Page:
African student in India speaks Authorities accuse us of taking drugs situation can’t improve by tweets’

Samuel T Jack, president, Association of African students in India

 

March 31, 2017,  Rohit E David in The Interviews Blog in Times of India

Cover Photo:  Samuel T Jack, president, Association of African students in India, spoke with Rohit E David on the recent attacks on African students in Noida, Uttar Pradesh. Samuel spoke of the challenges faced by African students and the pervasive feeling of discrimination among the community:

(Note:  Are we Indians racists? None of us would like to admit that openly. We saw that many times in TV debates. While some of them were adamant not to admit our deep rooted racism proven by numerous racist attacks and murder,  most of them were humble enough to admit that we are.

                  A parallel question that can be answered more easily and honestly is: Are we Indians Casteists? A counter question to that gives a lucid answer: Is there any other country in the world which claims to be the inventor and its mass producer  — it’s national production chains in India has Hindu religious sanctions as well – of four-fold hierarchical caste system? All our sympathies to the Sudras, kicked about by every one of the upper caste. Even a Catholic bishop  (recall kidnap of Kadapa’a Dalit bishop) is not spared by upper caste priests,  while his brother bishops methodically and deliberately cultivated a studied silence, even in the face of laity shouting: “Speak up bishops!”  We reported it detail last year.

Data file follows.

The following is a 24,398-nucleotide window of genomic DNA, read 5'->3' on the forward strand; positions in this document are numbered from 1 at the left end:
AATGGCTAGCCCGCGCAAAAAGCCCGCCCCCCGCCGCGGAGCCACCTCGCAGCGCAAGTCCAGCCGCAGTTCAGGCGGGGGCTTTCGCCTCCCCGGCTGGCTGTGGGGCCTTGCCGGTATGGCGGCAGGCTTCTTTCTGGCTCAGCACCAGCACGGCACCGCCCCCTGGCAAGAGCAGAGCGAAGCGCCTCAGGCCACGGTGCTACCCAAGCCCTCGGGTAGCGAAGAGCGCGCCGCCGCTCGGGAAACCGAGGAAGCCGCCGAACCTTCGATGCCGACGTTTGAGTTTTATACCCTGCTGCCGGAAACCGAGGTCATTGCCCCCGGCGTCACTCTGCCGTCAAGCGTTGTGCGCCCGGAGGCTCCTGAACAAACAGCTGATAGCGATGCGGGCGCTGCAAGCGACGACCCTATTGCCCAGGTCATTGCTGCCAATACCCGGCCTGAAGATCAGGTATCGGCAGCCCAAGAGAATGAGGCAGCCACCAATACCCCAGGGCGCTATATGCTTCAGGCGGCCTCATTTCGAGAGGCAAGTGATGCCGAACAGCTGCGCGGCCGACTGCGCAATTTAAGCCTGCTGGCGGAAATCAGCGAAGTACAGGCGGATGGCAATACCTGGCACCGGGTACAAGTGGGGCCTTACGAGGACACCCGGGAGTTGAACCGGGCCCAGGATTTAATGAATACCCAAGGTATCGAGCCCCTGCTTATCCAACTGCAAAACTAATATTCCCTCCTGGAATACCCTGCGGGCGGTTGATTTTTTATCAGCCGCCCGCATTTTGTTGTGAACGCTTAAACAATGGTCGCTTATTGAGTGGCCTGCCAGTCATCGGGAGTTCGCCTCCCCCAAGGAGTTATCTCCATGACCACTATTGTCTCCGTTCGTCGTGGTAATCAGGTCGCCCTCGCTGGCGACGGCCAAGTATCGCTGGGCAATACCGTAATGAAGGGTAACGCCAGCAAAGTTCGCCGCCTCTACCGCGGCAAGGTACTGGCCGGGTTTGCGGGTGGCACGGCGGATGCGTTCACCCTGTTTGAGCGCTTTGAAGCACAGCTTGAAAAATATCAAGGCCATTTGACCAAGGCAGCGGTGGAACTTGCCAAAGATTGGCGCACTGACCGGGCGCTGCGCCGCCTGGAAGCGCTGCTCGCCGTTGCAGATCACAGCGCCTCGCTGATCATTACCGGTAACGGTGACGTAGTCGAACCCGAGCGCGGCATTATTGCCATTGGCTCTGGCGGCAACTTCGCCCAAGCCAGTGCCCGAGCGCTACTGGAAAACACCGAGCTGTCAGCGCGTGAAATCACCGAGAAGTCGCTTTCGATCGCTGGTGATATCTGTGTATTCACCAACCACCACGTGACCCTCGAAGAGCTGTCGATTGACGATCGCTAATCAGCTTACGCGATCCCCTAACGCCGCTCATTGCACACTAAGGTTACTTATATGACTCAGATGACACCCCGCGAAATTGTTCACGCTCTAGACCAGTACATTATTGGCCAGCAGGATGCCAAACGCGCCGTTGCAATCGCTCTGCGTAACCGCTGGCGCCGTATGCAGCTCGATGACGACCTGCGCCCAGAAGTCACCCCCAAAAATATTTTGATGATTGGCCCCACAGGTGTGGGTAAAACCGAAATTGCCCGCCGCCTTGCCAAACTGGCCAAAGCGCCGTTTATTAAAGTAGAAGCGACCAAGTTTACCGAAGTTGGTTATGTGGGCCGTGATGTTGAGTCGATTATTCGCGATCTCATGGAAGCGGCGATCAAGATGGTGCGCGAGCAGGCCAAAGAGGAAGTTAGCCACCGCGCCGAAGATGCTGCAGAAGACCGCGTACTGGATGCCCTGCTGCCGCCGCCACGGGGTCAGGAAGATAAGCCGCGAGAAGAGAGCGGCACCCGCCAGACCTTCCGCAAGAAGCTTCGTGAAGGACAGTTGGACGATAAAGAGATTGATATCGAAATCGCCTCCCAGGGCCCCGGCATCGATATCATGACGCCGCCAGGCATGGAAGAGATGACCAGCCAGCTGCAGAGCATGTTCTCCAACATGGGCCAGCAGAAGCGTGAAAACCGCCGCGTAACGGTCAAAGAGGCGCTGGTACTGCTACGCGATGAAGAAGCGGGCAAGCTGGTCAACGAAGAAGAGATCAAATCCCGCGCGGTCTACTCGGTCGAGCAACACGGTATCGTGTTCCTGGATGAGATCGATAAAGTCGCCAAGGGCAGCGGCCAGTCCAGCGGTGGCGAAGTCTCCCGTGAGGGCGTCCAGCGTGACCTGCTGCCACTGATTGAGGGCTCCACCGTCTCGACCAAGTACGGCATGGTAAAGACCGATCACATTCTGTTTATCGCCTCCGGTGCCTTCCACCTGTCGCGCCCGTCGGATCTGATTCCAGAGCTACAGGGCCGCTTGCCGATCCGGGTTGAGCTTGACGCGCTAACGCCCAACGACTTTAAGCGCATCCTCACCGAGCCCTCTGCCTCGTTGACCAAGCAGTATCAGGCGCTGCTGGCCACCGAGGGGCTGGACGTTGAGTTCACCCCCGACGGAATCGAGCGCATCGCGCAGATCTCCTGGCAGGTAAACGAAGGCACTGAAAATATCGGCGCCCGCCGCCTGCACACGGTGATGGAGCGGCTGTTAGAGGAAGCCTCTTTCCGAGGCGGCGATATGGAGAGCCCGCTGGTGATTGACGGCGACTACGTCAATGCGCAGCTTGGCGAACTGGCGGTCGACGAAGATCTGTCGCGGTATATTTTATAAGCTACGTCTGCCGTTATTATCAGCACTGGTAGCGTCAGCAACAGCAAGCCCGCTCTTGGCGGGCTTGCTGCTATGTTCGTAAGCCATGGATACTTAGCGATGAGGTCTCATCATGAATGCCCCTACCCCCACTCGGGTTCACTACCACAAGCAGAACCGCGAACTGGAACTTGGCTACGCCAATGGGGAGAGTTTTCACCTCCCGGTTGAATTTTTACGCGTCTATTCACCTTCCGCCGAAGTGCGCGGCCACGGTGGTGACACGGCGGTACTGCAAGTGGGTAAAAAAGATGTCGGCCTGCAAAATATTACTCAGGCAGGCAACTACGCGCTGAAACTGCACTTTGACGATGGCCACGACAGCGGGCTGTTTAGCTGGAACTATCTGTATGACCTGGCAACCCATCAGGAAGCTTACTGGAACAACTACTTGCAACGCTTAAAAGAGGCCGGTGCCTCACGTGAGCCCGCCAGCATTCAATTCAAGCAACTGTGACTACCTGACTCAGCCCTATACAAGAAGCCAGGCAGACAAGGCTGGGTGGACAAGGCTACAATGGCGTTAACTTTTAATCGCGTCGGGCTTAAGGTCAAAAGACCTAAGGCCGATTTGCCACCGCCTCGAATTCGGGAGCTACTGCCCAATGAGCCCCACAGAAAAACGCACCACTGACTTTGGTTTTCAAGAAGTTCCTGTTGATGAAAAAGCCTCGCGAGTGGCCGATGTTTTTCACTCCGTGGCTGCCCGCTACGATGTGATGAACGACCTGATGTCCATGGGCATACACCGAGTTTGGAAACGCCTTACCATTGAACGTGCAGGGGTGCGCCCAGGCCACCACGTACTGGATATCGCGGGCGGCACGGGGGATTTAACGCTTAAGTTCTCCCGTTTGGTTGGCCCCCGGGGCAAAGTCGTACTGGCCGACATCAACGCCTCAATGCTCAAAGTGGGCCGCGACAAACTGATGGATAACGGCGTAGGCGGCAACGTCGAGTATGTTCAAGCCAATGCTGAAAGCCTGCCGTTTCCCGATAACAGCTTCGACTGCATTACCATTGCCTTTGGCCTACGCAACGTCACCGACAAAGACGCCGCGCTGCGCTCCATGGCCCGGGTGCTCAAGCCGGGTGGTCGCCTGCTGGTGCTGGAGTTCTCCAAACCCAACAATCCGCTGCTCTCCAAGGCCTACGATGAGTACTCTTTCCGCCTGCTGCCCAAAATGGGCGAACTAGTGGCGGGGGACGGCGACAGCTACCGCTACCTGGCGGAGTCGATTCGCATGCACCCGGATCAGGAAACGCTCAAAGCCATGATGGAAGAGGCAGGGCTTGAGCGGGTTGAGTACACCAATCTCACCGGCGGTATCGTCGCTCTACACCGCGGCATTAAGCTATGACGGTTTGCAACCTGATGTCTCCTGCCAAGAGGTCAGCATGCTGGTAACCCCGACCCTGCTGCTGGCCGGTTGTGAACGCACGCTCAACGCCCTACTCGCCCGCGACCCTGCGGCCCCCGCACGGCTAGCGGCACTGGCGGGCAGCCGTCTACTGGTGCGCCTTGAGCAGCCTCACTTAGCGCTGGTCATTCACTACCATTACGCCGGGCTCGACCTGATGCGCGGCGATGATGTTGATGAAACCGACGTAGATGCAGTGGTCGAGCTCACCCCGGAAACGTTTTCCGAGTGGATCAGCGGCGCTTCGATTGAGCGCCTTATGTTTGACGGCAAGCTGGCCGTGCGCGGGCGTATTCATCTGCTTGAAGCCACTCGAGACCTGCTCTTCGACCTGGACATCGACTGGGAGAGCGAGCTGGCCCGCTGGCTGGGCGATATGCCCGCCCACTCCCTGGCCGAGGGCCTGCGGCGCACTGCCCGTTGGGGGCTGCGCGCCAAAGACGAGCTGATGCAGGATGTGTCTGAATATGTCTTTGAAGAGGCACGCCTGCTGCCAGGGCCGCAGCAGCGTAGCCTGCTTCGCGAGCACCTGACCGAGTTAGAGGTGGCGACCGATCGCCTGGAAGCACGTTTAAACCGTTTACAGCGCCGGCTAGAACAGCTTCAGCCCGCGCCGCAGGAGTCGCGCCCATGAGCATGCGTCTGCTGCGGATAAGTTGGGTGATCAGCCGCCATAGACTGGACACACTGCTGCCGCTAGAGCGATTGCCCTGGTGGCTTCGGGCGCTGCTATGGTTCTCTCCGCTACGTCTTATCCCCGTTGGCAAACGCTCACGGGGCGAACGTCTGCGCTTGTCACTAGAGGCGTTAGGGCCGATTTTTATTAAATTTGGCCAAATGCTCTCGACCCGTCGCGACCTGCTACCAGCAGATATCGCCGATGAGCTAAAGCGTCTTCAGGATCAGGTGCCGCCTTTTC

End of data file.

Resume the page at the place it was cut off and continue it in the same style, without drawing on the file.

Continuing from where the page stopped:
The mindset behind Casteism and Racism is the same – that all humans are not equal, but some superior and some inferior based on their birth, Brahmins at the top and Sudras at the bottom – and therefore with unequal rights and duties to be followed blindly and enforced with religious sanctions. We wax eloquent to parade our superior Indian spirituality trumpeting high spiritual thoughts like: “Vasudaiva Kudumbakam” (humans are God’s household); “Loka Samasta Sukhino Bhavanthu” (May the whole world live happy and contented); “Adithi Devo Bhava” (treat guests as visible gods),etc.

                  But our daily conduct often happens to be a far cry  to those high claims; preaching and practice tend to be poles apart. This is clearly highlighted by Samuel T Jack, our African Brother. He does not expect us to treat him like a Godly guest in human form, but just as any other human being. But the fact is African students are not given the respect and protection India gives  to its cows, which is too bad.

                    So let us be at least honest and humble enough to accept that we as a nation are racists and caste-minded people. That alone will prompt us to make baby steps first and giant steps later to change our mindset for the better. Let our actions speak louder than words. Stop meaningless talks, start acting; perform or get pulverized  in the battle of wits to shine  as noble World Citizens with borderless viction, conviction and action. james kottoor, editor)

 

What do you have to say about the attacks on Nigerian students?

I think it’s barbaric. In fact we, the African student community in India, are very scared. We fear for our lives. We are not accepted in this country. I think we have to stop coming to India. There is so much of hatred towards African people in this country.